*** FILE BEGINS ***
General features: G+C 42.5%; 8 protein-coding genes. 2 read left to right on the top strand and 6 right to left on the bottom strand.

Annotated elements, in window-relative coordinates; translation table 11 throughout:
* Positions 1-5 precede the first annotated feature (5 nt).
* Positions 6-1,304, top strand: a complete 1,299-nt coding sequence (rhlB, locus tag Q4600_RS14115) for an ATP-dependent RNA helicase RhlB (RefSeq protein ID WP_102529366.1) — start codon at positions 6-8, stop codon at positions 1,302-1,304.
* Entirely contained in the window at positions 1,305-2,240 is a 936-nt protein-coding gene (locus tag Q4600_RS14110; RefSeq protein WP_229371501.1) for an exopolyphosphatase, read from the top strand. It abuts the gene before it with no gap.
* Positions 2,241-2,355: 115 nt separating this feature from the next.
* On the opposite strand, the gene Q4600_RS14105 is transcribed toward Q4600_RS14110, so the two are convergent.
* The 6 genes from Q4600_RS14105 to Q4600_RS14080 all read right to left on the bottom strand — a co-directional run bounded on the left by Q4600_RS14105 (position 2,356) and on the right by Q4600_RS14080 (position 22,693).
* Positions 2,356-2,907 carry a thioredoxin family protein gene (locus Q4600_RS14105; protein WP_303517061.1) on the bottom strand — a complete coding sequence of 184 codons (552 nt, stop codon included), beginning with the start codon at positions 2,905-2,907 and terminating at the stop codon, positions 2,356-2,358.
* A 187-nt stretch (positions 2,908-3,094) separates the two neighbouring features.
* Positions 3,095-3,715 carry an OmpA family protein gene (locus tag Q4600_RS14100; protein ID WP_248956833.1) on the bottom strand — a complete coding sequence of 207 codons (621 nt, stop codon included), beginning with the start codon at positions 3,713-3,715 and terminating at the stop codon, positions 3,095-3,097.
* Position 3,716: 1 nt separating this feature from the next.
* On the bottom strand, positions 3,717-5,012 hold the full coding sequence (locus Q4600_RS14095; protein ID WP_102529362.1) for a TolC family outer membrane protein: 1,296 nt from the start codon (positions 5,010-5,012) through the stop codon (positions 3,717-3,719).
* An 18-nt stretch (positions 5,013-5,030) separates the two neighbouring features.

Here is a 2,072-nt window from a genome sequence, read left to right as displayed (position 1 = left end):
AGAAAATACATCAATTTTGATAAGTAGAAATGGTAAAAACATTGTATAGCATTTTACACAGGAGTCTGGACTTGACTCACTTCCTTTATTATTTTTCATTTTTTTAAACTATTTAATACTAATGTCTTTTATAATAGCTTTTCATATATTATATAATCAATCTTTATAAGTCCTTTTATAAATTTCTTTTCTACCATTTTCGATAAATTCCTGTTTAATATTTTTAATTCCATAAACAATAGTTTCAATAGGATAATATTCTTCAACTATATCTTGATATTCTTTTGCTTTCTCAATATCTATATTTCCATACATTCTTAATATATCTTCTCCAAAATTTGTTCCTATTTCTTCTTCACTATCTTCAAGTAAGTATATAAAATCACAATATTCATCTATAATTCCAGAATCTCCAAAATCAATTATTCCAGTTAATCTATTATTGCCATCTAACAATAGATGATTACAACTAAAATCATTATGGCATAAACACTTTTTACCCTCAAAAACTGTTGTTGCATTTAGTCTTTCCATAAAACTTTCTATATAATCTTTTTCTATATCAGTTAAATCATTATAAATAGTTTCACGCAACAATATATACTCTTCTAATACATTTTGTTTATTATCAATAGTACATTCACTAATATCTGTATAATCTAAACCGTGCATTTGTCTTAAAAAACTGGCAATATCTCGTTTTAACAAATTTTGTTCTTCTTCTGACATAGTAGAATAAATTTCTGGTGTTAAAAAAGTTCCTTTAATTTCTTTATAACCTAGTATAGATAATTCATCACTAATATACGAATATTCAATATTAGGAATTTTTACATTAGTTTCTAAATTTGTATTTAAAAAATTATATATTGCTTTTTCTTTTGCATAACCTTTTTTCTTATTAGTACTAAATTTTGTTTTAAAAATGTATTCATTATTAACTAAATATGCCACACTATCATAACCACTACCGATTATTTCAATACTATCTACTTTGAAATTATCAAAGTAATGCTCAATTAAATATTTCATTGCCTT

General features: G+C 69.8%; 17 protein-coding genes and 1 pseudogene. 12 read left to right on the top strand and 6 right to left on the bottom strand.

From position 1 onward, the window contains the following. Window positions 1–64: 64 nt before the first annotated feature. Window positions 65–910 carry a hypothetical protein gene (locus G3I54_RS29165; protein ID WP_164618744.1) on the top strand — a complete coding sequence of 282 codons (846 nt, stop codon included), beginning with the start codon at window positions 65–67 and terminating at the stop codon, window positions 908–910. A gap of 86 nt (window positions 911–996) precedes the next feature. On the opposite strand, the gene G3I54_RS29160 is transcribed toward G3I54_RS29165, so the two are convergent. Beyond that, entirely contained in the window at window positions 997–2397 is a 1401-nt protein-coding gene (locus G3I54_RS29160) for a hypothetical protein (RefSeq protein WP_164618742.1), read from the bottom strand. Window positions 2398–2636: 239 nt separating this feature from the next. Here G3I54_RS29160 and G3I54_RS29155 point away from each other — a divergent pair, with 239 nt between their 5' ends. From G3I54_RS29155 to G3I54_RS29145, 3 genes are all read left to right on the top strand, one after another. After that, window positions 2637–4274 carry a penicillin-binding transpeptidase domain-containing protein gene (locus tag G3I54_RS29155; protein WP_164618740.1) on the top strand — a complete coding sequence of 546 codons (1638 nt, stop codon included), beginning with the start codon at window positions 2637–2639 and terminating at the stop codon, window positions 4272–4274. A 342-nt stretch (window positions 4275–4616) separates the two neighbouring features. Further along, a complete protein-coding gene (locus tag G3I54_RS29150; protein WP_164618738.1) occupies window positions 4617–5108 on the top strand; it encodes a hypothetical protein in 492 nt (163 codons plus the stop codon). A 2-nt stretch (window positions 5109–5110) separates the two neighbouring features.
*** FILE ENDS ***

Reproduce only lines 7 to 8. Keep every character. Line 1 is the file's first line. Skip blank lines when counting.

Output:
* On the opposite strand, the gene Q4600_RS14105 is transcribed toward Q4600_RS14110, so the two are convergent.
* The 6 genes from Q4600_RS14105 to Q4600_RS14080 all read right to left on the bottom strand — a co-directional run bounded on the left by Q4600_RS14105 (position 2,356) and on the right by Q4600_RS14080 (position 22,693).